July 25, 2013

Planned as a smooth ride from Madrid to Ferrol in the northwest Spain, but became a nightmare for more than 200 people onboard the doomed train. On Thursday, Spanish authorities reported about, 80 people lost their lives when the Renfe train transporting them derailed before reaching its destination. 73 people died instantly on the scene, while seven others died in the hospital according to Spanish news reports. As of Thursday, more than 20 of the passengers remained in critical condition, while many suffered wounds that need emergency surgery.

According to Renfe officials, the train crashed on a curve some kilometers in the City of Santiago de Compostela. Based on reports coming out, the train driver survived the crash and until Spanish investigators question him, it could be difficult to find what actually led to the tragic crash. However, early news show the train was travelling at double the required speed limit. Based on the design, it is able to go up to 250 kilometers per hour (155 mph), making some to believe the high-speed probably, contributed to its demise. Also, information retrieved from the recorder indicates the train driver, made incriminating comments blaming himself for the crash.

Last night, Seville, the most populated Southern Spain city was somber as people mourn victims of the crash. All over Spain the atmosphere couldn’t be clearer. People wonder what caused the worst train accident in Spain, since the subway attacks in Madrid that killed many in 2004. Initially, authorities suspected terrorism but rescinded after it became clear it was an unfortunate accident.

According to residents living near the tracks, there was an explosion when the train crashed. Many rushed to the scene carrying blankets and water to help the injured, and based on eyewitnesses, bodies of some of the victims lay on the ground as emergency team try to rescue those still trapped in the wreckage.

Images of the scene shown on Spanish TV channel 1 and other news outlets in the country show mangled train cars and smoke coming out of the wreckage and site of the crash. Firefighters, Police and Psychologists, appeared at the scene, helping survivals. Later in the day, the Galicia government responsible for the area covering the site, requested for blood donations to help those hospitalized.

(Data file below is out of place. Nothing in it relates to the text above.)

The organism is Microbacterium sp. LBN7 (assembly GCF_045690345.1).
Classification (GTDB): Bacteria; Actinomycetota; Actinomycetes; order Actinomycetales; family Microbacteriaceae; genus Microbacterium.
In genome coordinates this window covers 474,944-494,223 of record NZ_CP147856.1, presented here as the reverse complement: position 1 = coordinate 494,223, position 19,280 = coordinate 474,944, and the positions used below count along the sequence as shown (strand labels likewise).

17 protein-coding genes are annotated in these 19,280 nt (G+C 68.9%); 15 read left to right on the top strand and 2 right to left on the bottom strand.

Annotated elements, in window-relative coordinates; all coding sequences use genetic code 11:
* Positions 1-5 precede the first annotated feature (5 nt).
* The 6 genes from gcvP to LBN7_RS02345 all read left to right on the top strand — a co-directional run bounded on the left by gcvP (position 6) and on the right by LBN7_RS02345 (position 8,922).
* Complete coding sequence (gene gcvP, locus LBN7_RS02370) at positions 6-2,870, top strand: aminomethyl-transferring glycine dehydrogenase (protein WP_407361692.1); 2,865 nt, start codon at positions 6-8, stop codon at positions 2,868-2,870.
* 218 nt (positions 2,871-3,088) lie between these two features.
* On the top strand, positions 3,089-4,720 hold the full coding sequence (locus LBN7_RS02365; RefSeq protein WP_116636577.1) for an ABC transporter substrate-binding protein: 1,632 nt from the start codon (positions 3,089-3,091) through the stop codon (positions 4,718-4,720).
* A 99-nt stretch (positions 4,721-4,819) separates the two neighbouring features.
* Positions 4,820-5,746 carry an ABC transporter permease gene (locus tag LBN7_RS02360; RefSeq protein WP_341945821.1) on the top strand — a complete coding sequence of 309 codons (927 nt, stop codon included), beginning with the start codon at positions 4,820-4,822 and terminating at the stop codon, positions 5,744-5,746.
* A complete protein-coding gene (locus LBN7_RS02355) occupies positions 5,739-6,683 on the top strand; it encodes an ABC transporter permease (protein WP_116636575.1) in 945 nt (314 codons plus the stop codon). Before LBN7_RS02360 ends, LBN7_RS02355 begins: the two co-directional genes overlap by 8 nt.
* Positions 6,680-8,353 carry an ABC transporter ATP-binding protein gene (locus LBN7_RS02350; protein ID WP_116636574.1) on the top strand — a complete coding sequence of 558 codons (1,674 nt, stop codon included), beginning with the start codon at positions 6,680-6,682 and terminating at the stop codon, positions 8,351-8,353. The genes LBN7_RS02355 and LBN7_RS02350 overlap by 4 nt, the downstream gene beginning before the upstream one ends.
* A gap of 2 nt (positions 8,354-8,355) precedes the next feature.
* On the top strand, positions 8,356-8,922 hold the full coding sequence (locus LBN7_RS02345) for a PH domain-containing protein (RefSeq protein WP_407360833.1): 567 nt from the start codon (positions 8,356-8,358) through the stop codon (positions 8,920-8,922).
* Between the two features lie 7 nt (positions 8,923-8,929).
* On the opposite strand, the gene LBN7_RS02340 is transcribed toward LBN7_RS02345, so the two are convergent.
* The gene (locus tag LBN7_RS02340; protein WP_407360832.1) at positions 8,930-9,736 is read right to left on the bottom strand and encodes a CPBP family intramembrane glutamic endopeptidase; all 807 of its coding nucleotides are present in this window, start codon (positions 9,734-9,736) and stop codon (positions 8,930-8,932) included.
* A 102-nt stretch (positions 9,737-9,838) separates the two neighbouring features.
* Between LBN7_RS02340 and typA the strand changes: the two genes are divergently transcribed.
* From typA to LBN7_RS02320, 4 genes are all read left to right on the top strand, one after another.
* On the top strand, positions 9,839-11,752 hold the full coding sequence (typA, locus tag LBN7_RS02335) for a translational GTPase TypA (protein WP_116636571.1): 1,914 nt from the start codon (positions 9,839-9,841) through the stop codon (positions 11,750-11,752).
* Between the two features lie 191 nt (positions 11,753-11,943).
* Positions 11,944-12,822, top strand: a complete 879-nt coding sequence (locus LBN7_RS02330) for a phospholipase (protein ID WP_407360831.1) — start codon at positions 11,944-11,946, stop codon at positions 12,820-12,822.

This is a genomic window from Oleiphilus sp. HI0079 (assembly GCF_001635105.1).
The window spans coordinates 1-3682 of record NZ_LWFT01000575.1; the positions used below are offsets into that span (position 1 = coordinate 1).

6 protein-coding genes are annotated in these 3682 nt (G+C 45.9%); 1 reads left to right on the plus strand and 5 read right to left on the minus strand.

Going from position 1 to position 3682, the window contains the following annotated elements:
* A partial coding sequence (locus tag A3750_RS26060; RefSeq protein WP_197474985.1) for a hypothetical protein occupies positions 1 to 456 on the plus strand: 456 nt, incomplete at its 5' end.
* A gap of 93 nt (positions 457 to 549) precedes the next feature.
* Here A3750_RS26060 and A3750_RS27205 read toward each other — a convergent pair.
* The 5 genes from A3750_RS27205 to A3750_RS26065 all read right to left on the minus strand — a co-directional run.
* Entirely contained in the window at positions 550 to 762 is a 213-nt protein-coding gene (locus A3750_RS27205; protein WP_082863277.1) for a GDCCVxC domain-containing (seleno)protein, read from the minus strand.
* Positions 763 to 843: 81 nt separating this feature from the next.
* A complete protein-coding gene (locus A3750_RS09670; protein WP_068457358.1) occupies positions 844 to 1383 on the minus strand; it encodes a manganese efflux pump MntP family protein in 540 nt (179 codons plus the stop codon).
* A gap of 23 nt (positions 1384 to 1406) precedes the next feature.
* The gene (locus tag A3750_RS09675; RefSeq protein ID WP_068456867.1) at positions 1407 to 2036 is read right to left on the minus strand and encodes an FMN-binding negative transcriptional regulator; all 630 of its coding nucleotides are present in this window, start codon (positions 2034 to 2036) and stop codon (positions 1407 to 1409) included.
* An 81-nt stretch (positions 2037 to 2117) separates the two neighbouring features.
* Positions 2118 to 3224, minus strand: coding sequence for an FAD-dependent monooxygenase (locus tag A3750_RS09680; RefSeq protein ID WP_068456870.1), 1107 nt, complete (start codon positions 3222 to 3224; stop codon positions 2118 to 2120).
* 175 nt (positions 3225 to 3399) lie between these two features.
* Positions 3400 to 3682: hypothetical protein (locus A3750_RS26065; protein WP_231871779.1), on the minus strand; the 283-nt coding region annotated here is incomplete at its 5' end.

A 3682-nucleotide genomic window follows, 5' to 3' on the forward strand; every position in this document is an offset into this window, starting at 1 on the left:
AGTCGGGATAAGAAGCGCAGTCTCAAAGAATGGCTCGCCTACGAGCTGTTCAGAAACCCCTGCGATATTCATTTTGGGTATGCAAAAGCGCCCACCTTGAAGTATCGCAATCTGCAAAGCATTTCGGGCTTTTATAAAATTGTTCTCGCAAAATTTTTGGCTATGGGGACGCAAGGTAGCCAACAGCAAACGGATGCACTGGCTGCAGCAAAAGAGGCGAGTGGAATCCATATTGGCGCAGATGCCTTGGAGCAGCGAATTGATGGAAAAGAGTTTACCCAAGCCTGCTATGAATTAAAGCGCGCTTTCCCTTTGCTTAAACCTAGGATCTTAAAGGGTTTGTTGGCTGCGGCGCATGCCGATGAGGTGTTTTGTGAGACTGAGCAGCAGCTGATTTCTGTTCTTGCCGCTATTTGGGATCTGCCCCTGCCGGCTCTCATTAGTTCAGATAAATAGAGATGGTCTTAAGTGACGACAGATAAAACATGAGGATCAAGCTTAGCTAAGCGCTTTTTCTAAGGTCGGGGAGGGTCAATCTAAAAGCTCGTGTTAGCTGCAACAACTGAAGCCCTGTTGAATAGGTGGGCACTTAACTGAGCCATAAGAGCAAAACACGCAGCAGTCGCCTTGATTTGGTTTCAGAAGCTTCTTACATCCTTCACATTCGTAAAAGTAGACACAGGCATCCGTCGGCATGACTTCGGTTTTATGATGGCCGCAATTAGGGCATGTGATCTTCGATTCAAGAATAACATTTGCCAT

In Spain like other European nations, mid July to August, is the time most Spaniards go on vacation. Though, some offices especially government establishments stay open, many private sector businesses and other activities are closed to allow workers vacation time, a reason most of the passengers on the train were vacationers on their way to the beach.

Ferrol is a city in the province of Coruna in Galicia, on the Atlantic coast in northwestern Spain. Ferrol climate is humid-oceanic characterized by yearlong mild temperature, rainy winters and dry summer that attracts tourists and Spaniards to its beaches. Unlike other parts of Spain, it has a cooler temperature in the summer and those willing to avoid the burning summer sun, find refuge at its beaches, namely, Doninos, Esmelle and St George.

While investigation continues to find what caused the fatal crash, the speculation is the train drivers were probably under pressure to reach the destination on time. Usually, when such trains run late, passengers have legal right to get their money back, which is likely why the train travelled double the speed limit. July 25 is St James day in Spain and some of the victims were on their way to the pilgrimage of St James in Santiago, a reason for the high casualty and why many took the train to Ferrol, which serves as the best line to Santiago.

Dr. Adeyemi Oshunrinade [E. JD] is the author of  ‘Wills Law and Contests,’ ‘Constitutional Law-First Amendment’ and ‘SAVING LOVE’ available at Follow on Twitter @san0670.

Categories: Current Affair

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